CES 2018 in review: The biggest takeaways for marketers
Missed the annual gadget fest? No problem. We've got the lowdown on what happened in Vegas.
The Consumer Electronics Show in Las Vegas is traditionally filled with so many gadgets and new technologies that attendees barely know where to look. CES 2018, on the other hand, may wind up being remembered more for what couldn't be seen than what could.
A blackout caused by excessive rain, for example, kept those traipsing the exhibit halls literally in the dark for much of last Wednesday. Then there was the lack of women keynote speakers for the conference portion of CES 2018, which drew calls from Twitter CMO Leslie Berland and others for organizers to give women a larger role if the show is to remain relevant. For marketers, negative feedback about men dominating the keynote speaker lineup — as well as about a broader boys club atmosphere on the show floor — was a good reminder of how diversity and inclusion can influence the perception of a brand, whether for a manufacturer, retailer or event organizer.
Between those headline-grabbing moments, CES managed to offer some products and services that should also give marketers a sense of how they can use digital tools and devices to connect with consumers in a more meaningful way this year. These were some of the most prominent trends to watch:
Voice arrives loud and clear as a marketing channel
Some of the biggest tech vendors used CES to demonstrate how they're using voice-enabled devices and virtual assistants based on artificial intelligence (AI) as conduits for a range of everyday activities, from buying items to enjoying a car ride. Amazon, for instance, announced a partnership with Toyota to include its Alexa technology into the carmaker's 2018 model dashboards. Google, meanwhile, saw its massive outdoor tent washed out by rain, but managed to get attention for a line of "smart displays" that will work with its Google Assistant service to let consumers show videos from YouTube, look up items and so on.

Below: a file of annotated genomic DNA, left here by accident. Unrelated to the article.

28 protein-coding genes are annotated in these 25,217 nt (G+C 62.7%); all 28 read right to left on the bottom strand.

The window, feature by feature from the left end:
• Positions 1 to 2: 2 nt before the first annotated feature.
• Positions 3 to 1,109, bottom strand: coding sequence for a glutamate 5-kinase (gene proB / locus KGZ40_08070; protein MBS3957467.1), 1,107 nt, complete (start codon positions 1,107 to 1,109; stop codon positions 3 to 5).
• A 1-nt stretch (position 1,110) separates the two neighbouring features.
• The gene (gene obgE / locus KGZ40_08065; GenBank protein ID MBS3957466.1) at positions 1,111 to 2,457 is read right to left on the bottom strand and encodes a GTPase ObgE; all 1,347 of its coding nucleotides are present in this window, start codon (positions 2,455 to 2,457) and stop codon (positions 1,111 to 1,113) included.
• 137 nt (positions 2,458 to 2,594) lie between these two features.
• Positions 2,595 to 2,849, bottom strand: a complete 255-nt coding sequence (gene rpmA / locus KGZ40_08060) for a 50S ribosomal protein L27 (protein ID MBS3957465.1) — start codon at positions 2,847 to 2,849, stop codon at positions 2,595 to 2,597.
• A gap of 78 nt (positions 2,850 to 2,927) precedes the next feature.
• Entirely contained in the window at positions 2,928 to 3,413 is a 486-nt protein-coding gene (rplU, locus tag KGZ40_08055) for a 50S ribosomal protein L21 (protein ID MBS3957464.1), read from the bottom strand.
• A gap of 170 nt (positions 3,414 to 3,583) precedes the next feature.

According to a report from consulting firm CapGemini on conversational commerce released last week, shoppers who use voice technology today say 18% of their total spending will take place using such tools within three years. Mark Taylor, chief digital experience officer of CapGemini's Digital Customer Experience practice, said brands are likely to see interest in consumer transactions go beyond commodity items and toward higher-end products as more tools enter the market.
"You saw from CES that every man and his dog is releasing a (voice-enabled) device. We're just at the beginning in terms of the devices and capabilities," he told Marketing Dive, adding that the technology should trigger discussions about what’s 'on’ brand' from a voice perspective.
"Brands need to think what happens when voice is no longer a metaphor — we've been talking about 'brand voice' for 50 years," he said. "Now brand voice is going to be real. What does 'Tide' sound like?"
Virtual reality becomes more like real life
Marketers have long been excited about how to leverage virtual reality in their strategies, creating entire digital worlds or telling a more deeply immersive story in someone else's. But the reality is that consumers are still getting used to the idea of looking through VR headsets, much less making them a part of their day-to-day lives.
CES 2018 showed that the journey toward greater VR adoption might be picking up pace in 2018 with products like HTC's Vive Pro, a VR headset that offers higher-resolution OLED displays and a sizing dial in the rear to make it more comfortable. Samsung, meanwhile, set up an elaborate area in the main lobby of the Las Vegas Convention Center to show how its Gear VR headset could recreate the experience of going on an amusement park ride.